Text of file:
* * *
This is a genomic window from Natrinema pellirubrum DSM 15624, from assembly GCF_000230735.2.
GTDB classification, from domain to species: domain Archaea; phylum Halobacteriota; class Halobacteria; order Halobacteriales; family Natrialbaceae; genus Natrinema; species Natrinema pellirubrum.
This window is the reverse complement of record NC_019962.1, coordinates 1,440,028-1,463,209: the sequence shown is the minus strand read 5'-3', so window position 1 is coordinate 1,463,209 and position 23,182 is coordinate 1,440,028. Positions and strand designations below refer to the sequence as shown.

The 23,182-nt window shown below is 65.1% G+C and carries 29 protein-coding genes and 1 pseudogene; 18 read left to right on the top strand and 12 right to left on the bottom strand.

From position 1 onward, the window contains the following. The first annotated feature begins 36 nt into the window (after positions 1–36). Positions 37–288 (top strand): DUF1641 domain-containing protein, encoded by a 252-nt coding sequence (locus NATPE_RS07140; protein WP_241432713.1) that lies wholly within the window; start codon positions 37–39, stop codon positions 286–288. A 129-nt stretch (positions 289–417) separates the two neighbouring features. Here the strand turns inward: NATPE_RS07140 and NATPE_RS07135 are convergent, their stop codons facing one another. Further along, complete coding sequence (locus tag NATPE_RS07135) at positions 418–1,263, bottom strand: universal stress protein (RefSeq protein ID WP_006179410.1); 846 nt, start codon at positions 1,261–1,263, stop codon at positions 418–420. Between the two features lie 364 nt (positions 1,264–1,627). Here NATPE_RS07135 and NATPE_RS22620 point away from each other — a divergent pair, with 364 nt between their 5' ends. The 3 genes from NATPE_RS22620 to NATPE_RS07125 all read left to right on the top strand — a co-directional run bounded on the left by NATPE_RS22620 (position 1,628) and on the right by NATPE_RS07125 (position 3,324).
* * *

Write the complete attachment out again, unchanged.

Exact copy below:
This is a genomic window from Natrinema pellirubrum DSM 15624, from assembly GCF_000230735.2.
GTDB classification, from domain to species: domain Archaea; phylum Halobacteriota; class Halobacteria; order Halobacteriales; family Natrialbaceae; genus Natrinema; species Natrinema pellirubrum.
This window is the reverse complement of record NC_019962.1, coordinates 1,440,028-1,463,209: the sequence shown is the minus strand read 5'-3', so window position 1 is coordinate 1,463,209 and position 23,182 is coordinate 1,440,028. Positions and strand designations below refer to the sequence as shown.

The 23,182-nt window shown below is 65.1% G+C and carries 29 protein-coding genes and 1 pseudogene; 18 read left to right on the top strand and 12 right to left on the bottom strand.

From position 1 onward, the window contains the following. The first annotated feature begins 36 nt into the window (after positions 1–36). Positions 37–288 (top strand): DUF1641 domain-containing protein, encoded by a 252-nt coding sequence (locus NATPE_RS07140; protein WP_241432713.1) that lies wholly within the window; start codon positions 37–39, stop codon positions 286–288. A 129-nt stretch (positions 289–417) separates the two neighbouring features. Here the strand turns inward: NATPE_RS07140 and NATPE_RS07135 are convergent, their stop codons facing one another. Further along, complete coding sequence (locus tag NATPE_RS07135) at positions 418–1,263, bottom strand: universal stress protein (RefSeq protein ID WP_006179410.1); 846 nt, start codon at positions 1,261–1,263, stop codon at positions 418–420. Between the two features lie 364 nt (positions 1,264–1,627). Here NATPE_RS07135 and NATPE_RS22620 point away from each other — a divergent pair, with 364 nt between their 5' ends. The 3 genes from NATPE_RS22620 to NATPE_RS07125 all read left to right on the top strand — a co-directional run bounded on the left by NATPE_RS22620 (position 1,628) and on the right by NATPE_RS07125 (position 3,324).